#tbt Listen Up: “Master of My Make-Believe” by Santigold

this review was originally posted on May 3, 2012 for Throwback Thursday (#tbt)

santigold-500x500If Santigold had very little belief in the quality of music when her too awesome, genre-bending debut Santogold (and one of the best albums of the last decade) was released, she’s even more wonderfully contemptuous towards her foes and still sympathetic to the misunderstood with her sonically tribal and dense Master of My Make Believe.  There is something very magical realist about her sophomore set, as Santi continues to act disenfranchised from the general consensus of what is good and bad art and why does it seem that those who least deserve the applause, or are just so hungry for attention, always seem to get what they want in spades–all of which is expressed in an enchanting smoke of multi-layered, cross-cultural beats, the cinematic effects of a waterfall and nature, and lyrics that speak of emotional ambush and deliverance.  Santigold is here, representing for the underside, where opinions are not treated as just omnipresent features, but as varied and diverse evaluations all aiming for the same goal of a more open-minded, free-spirited landscape, and this fight is in the name of sincere musical freedom.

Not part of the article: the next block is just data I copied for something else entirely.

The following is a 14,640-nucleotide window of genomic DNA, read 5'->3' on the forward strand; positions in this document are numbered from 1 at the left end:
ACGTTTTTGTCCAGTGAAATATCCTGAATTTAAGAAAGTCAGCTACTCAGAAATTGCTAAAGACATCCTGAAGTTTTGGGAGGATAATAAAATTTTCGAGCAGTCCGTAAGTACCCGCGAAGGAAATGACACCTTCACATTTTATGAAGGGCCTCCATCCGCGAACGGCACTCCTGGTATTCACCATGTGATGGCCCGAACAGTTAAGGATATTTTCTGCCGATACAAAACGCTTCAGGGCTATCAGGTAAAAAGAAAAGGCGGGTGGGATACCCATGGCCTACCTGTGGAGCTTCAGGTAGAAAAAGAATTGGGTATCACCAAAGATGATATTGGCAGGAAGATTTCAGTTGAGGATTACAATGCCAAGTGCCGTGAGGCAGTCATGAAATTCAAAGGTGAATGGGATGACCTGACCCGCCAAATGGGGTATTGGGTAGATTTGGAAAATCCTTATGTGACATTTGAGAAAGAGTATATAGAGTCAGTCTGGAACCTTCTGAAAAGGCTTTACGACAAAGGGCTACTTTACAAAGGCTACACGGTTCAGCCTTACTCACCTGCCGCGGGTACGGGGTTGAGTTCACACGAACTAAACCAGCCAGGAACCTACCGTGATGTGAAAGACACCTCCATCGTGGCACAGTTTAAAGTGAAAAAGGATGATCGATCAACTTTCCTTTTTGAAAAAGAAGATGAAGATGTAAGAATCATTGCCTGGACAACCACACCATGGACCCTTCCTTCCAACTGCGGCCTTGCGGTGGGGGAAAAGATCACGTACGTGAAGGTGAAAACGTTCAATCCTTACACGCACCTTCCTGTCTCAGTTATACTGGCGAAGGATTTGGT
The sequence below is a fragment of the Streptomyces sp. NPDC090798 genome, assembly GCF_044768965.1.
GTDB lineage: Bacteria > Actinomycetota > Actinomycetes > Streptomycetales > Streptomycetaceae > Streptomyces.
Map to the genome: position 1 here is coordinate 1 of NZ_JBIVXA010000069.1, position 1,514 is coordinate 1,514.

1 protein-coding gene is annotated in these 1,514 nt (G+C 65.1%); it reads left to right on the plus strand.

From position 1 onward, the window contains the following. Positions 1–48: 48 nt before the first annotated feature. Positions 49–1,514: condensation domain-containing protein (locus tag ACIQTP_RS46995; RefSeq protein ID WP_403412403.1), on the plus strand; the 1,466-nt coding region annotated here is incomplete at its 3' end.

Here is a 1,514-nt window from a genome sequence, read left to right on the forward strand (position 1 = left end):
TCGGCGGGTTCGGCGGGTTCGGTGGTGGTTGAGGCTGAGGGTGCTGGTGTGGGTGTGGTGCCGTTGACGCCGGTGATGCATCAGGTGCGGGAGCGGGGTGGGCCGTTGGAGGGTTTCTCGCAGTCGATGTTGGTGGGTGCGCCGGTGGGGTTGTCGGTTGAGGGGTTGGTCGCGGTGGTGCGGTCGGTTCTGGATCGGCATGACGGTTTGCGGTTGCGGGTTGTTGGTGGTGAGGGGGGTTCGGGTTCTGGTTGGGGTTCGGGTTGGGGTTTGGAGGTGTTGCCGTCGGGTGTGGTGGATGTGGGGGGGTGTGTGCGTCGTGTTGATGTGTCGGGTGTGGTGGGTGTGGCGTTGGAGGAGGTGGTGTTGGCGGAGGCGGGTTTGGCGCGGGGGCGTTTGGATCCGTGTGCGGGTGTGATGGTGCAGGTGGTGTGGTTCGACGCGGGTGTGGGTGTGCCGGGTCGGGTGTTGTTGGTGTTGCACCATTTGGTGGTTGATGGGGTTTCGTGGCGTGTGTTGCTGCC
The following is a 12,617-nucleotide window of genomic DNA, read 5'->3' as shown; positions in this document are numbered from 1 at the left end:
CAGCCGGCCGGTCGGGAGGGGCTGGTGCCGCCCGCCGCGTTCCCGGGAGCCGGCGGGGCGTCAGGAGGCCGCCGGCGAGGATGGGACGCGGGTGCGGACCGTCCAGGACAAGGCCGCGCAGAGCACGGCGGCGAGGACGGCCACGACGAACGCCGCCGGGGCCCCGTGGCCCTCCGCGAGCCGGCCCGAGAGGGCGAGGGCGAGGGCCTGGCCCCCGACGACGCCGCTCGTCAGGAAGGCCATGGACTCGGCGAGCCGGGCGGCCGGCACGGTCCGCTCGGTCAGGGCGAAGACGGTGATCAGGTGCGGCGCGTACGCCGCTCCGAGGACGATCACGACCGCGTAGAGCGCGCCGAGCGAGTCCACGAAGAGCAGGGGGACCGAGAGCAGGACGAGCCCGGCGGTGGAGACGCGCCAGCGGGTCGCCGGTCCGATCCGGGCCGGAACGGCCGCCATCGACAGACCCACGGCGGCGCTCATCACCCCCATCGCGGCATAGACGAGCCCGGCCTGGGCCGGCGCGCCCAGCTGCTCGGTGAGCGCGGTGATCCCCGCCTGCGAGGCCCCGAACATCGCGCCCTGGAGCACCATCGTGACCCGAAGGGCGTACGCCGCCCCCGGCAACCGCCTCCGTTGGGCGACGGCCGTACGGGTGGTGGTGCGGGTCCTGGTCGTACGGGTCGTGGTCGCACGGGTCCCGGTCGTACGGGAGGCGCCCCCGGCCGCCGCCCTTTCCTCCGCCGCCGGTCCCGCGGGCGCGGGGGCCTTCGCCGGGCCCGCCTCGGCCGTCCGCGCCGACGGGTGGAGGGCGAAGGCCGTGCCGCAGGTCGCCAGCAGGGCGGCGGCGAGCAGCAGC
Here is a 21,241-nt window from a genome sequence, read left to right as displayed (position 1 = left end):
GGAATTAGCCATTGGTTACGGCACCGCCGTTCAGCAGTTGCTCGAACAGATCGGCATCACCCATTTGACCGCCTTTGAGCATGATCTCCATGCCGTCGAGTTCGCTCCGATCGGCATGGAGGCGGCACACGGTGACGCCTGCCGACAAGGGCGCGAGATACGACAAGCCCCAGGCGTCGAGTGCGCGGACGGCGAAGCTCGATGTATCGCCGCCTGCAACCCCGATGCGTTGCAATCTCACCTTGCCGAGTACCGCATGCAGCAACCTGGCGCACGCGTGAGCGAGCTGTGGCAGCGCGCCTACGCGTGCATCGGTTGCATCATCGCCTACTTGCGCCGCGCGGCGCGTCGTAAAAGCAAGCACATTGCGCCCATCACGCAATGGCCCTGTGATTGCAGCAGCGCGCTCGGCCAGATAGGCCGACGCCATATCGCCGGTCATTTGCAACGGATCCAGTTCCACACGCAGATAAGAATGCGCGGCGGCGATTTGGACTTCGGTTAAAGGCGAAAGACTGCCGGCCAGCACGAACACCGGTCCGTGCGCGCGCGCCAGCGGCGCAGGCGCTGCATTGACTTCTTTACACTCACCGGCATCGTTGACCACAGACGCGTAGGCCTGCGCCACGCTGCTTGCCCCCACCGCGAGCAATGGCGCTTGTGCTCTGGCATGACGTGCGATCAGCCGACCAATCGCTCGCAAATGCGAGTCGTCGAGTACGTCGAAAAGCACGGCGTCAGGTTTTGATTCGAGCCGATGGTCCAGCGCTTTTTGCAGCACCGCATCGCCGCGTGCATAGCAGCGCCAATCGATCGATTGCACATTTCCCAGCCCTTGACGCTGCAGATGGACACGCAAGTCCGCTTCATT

The major difference between Santogold and Make-Believe is that the former was more incomparable, an utter gumbo pot of everything you could possibly do with music and such a feat was an engrossing experience for the listener, and while Make-Believecertainly excels in being affective, it’s most distinct attribute is that Santi went from being sassy to brooding.  At times, she sounds genuinely sad but trusts that better days will come for her and her fellow Charlie Browns on the blood, sweat, and tears anthem ”Disparate Youth” and the beautifully supple ”This Isn’t Our Parade” with its debonair chorus.  Additionally, she could be suddenly agitated and ready for attack (“GO” with Karen O of the Yeah Yeah Yeahs, “Fame”, “Freak like Me”), and then deliciously over it, shown deliriously on the humorous “Look at These Hoes”.

It seems as if Santigold really sat down and thought about the industry that she’s been in and conversely, what exactly is she contributing to the spectrum.  Whether it’s through her northern downpours or brassy content, she wants to be someone who matters, but she wants for those that come across her presentation to never forget to go their own way.  Santi seeks to inspire you to always follow the latter.  She’s the mastermind of the road ahead of her, and you should be too.

–C. Shardae Jobson (@lavishrebellion)

GRADE: A-/B+

THE BEST: “Disparate Youth”, “Fame”, “This Isn’t Our Parade”, “Pirate in the Water”, “The Keepers”

Leave a Reply

Please log in using one of these methods to post your comment:

WordPress.com Logo

You are commenting using your WordPress.com account. Log Out / Change )

Twitter picture

You are commenting using your Twitter account. Log Out / Change )

Facebook photo

You are commenting using your Facebook account. Log Out / Change )

Google+ photo

You are commenting using your Google+ account. Log Out / Change )

Connecting to %s